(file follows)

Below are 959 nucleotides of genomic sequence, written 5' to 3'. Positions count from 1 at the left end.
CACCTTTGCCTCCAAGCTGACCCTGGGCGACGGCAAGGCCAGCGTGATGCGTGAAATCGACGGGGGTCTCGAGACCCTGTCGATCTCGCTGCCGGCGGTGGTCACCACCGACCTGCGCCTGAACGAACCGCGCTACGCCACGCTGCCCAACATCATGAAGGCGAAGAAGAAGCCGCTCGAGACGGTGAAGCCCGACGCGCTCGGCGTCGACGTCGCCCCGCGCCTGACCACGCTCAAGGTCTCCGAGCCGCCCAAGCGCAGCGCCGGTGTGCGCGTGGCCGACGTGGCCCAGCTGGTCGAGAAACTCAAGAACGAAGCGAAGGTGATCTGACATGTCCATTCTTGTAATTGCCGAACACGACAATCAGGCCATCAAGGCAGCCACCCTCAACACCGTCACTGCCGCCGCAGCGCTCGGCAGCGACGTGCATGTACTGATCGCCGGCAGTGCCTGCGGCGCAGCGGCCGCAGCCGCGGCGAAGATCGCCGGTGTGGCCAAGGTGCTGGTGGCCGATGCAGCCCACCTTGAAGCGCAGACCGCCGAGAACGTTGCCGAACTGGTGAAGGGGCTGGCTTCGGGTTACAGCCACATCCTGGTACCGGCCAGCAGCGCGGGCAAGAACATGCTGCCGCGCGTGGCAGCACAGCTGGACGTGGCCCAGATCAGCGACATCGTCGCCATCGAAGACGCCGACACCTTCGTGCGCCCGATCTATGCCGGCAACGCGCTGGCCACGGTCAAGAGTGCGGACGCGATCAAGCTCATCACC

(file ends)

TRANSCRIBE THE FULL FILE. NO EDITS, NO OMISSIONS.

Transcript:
Below are 959 nucleotides of genomic sequence, written 5' to 3'. Positions count from 1 at the left end.
CACCTTTGCCTCCAAGCTGACCCTGGGCGACGGCAAGGCCAGCGTGATGCGTGAAATCGACGGGGGTCTCGAGACCCTGTCGATCTCGCTGCCGGCGGTGGTCACCACCGACCTGCGCCTGAACGAACCGCGCTACGCCACGCTGCCCAACATCATGAAGGCGAAGAAGAAGCCGCTCGAGACGGTGAAGCCCGACGCGCTCGGCGTCGACGTCGCCCCGCGCCTGACCACGCTCAAGGTCTCCGAGCCGCCCAAGCGCAGCGCCGGTGTGCGCGTGGCCGACGTGGCCCAGCTGGTCGAGAAACTCAAGAACGAAGCGAAGGTGATCTGACATGTCCATTCTTGTAATTGCCGAACACGACAATCAGGCCATCAAGGCAGCCACCCTCAACACCGTCACTGCCGCCGCAGCGCTCGGCAGCGACGTGCATGTACTGATCGCCGGCAGTGCCTGCGGCGCAGCGGCCGCAGCCGCGGCGAAGATCGCCGGTGTGGCCAAGGTGCTGGTGGCCGATGCAGCCCACCTTGAAGCGCAGACCGCCGAGAACGTTGCCGAACTGGTGAAGGGGCTGGCTTCGGGTTACAGCCACATCCTGGTACCGGCCAGCAGCGCGGGCAAGAACATGCTGCCGCGCGTGGCAGCACAGCTGGACGTGGCCCAGATCAGCGACATCGTCGCCATCGAAGACGCCGACACCTTCGTGCGCCCGATCTATGCCGGCAACGCGCTGGCCACGGTCAAGAGTGCGGACGCGATCAAGCTCATCACC